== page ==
How often should you replace your flat iron? Replacing your flat iron should be done on a more regular basis than you think.
The iron is affected by how often you use it, whether your hair is wet or dry, even dyed or colored hair can affect your flat iron’s performance. All of the above can damage it and can cause it to wear out.
A faulty flat iron typically causes you more work by increasing the time that it would normally take to straighten your hair, largely due to the lack in effectiveness of the damaged flat iron.
Some of the old flat irons that you have may still work.
- If it is taking longer to heat up
- Has to be on the max setting
- Requires you to continually straighten the same section of hair over and over again, your flat iron isn’t as effective as it could be for you.
So how often should you replace your flat iron? There are different opinions on this and quite a few suggest that you replace it every six months. However, the decision of how often you should replace it depends on what quality it is and your use of it.
If you very rarely use your flat iron, then it is doubtful that you would need to replace it as often. You could most likely get away with replacing it every two years.
However, if you do use your flat iron on a regular basis or multiple times a day, then you should expect to replace it more frequently.
If your hair is refusing or having a hard time straightening, it is probably time to replace your flat iron. Another sign to look for is if the enamel on the “tongs” is wearing out or getting thin.
Take a look at the tongs on your flat iron.
- Are they starting to turn light brown?
- Do they have a lot of dark brown area on them?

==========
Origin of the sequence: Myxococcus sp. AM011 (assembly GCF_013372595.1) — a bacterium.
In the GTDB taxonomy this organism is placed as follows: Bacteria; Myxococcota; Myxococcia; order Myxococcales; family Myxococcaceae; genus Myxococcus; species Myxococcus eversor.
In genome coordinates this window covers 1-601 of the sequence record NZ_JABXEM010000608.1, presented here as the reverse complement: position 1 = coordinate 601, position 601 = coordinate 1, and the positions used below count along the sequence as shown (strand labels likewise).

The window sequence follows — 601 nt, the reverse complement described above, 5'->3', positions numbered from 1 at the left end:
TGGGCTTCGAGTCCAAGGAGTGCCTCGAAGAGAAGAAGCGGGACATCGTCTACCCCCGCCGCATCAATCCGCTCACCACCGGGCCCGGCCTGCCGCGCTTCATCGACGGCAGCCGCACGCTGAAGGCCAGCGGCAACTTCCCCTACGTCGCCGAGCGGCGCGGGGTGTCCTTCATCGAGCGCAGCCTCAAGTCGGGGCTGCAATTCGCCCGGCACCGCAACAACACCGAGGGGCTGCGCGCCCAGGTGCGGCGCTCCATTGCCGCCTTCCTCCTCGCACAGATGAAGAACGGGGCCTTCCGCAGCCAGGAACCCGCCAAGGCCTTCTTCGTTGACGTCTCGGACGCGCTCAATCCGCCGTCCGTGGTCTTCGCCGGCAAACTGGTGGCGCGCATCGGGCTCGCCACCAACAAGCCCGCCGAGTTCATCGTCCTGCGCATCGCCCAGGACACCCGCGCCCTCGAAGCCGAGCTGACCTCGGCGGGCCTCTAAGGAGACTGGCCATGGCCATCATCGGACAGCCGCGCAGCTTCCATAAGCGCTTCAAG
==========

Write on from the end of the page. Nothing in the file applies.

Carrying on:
- Is there an area on them that looks like it could be black?
A light brown looking film on the tongs of your flat iron is commonly cause from hair dye and light use of hair creams, oils, mousses, gels, pastes, sprays and pomades.
Your hair’s natural oil will even leave a film on the tongs of your flat iron.
Over time from not properly taking care of your flat iron that once light brown film on the tongs, begins to darken. This can cause uneven heating leading to hot spots on the tongs of your flat iron.
If you can not tell by visually inspecting the enamel on the tongs to see if it has worn thin, pay close attention the next time that you use the flat iron. Any film or residue build up from hair products should be visible in bright light.
If while using your flat iron, you notice that it is pulling your hair in a way that causes some discomfort or even pain, the flat iron likely needs to be replaced. They are supposed to slide along your hair smoothly, not grip and pull your hair.
There are a variety of home remedies for cleaning your flat iron. Some work, most do not. Your flat iron manufacturer likely recommends the use of a damp rag or cloth to clean the tongs of the flat iron. They are right.
A little rubbing alcohol on a rag can be used as well. If your flat iron is badly stained even after cleaning it, for your hair’s sake pick up a new flat iron and take care of it this time around.
Dropping your flat iron or damaging the bottom of the flat iron where the cord attaches to it can harm your flat iron as well.
This type of abuse can short it out and cause it to lose a large amount of the electricity that it needs to function correctly. It can also put you at a greater risk of the flat iron catching on fire.
So how often should you replace your flat iron? It depends on how often it is used and how you use as well as take care of it. No matter how often you use your flat iron, you will still eventually end up having to replace it.
If you love how your stylist straightens your hair, ask her or him what the name of the flat iron is that they use or read some of these Reviews for Flat Irons. What matters most is that you get the style you want to achieve.
I hope that I have cleared up some of the mystery and the she said she said talk about flat irons. Get as much use out of your flat iron as you can though before you toss it in the trash and say hello to that brand new shiny-red model.